Can Malcolm Little, the man, be separated from Malcolm X, the symbol? Marable, who died shortly after completing this book, explains that if Martin Luther King Jr. was the leading anti-segregation voice of the U.S. South, the Nebraskan Malcolm became the voice of northern blacks living under de facto segregation. To this day he resonates with people who “perceive passive resistance as an insufficient tool for dismantling institutional racism.”
In the process of looking at Malcolm’s life, Marable fact-checks assertions in the famous Autobiography (whose co-writer, Alex Haley, often “felt that he had to insert himself into the text”). The book shows how he became such an important figure, first as a member of the separatist Nation of Islam and then, famously, as a NOI apostate who claimed to be “firmly within the civil rights mainstream.” The book is a valuable look at the Nation of Islam and how it deviates from regular Islam. Marable explains how the exclusionary, race-obsessed NOI didn’t live up to Islamic rules: “Islam was in theory colour-blind,” he notes, and Malcolm realized the conflict between Islam and black supremacy even earlier than he admitted in the Autobiography. Marable seems to prefer the Malcolm who emerged after he left the NOI: “His new commitment to gender equality confused and even outraged many members” of his new group, the Organization of Afro-American Unity.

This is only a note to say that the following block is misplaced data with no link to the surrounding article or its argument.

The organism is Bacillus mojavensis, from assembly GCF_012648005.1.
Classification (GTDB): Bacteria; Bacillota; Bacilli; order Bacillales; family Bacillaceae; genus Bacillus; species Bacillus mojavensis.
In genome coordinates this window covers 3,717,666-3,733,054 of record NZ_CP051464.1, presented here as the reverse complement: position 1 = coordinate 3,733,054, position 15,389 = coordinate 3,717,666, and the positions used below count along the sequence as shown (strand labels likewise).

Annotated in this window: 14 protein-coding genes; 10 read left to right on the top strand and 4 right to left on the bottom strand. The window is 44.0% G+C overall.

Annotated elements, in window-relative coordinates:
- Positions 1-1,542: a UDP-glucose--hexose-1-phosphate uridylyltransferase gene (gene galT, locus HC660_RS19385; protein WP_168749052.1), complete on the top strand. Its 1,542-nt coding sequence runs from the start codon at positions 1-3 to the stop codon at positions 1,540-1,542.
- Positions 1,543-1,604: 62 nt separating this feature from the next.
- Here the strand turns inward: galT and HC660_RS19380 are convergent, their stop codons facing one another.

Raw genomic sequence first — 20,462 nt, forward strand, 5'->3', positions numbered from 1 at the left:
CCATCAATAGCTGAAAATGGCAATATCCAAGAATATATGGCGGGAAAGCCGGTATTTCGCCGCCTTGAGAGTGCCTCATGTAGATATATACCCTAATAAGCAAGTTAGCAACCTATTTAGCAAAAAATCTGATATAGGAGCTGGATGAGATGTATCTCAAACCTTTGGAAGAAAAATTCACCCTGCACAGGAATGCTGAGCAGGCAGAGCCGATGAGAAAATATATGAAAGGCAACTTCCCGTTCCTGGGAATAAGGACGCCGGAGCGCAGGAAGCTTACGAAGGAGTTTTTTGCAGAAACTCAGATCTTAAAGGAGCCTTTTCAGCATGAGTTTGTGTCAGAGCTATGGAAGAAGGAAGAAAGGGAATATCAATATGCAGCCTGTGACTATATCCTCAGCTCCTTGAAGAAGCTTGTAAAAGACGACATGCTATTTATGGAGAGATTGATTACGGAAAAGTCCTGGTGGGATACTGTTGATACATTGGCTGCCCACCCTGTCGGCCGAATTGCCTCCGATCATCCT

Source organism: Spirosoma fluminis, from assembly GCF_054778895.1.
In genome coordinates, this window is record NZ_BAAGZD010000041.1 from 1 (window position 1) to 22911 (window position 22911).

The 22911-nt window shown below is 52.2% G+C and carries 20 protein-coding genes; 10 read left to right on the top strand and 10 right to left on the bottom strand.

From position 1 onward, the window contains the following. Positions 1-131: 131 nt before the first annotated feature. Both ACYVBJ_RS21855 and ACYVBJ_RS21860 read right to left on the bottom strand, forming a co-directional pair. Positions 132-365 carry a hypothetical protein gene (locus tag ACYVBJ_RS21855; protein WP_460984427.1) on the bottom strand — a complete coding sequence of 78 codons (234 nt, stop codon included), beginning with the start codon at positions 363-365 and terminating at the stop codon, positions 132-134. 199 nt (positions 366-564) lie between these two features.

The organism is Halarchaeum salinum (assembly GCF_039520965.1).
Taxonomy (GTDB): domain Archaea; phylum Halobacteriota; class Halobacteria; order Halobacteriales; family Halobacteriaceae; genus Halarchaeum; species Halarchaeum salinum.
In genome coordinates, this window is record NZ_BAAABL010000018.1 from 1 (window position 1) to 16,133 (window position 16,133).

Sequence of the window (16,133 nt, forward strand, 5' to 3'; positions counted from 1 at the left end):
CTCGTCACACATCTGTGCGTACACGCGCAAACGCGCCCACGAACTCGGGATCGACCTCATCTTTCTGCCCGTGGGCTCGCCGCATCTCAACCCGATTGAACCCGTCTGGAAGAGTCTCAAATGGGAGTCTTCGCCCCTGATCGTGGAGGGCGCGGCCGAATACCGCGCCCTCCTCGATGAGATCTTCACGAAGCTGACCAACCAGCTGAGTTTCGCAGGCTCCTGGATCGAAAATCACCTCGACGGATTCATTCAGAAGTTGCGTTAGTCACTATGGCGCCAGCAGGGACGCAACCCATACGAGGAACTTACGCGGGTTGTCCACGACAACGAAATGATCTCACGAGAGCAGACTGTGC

But this reformed Malcolm only had a year left before he was struck down, which means it can be hard to get a clear picture of what he accomplished. What is clear is the extent of posthumous legend: from “the media’s sensationalizing of Malcolm’s anti-white image” to the Autobiography’s popularity with black and white audiences alike, what Marable calls his “modern version of Pan-Africanism” caught on worldwide. Marable may not know what Malcolm would have done had death not “cut short his maturity and full potential as a leader,” but it’s clear that in death, he did a great deal.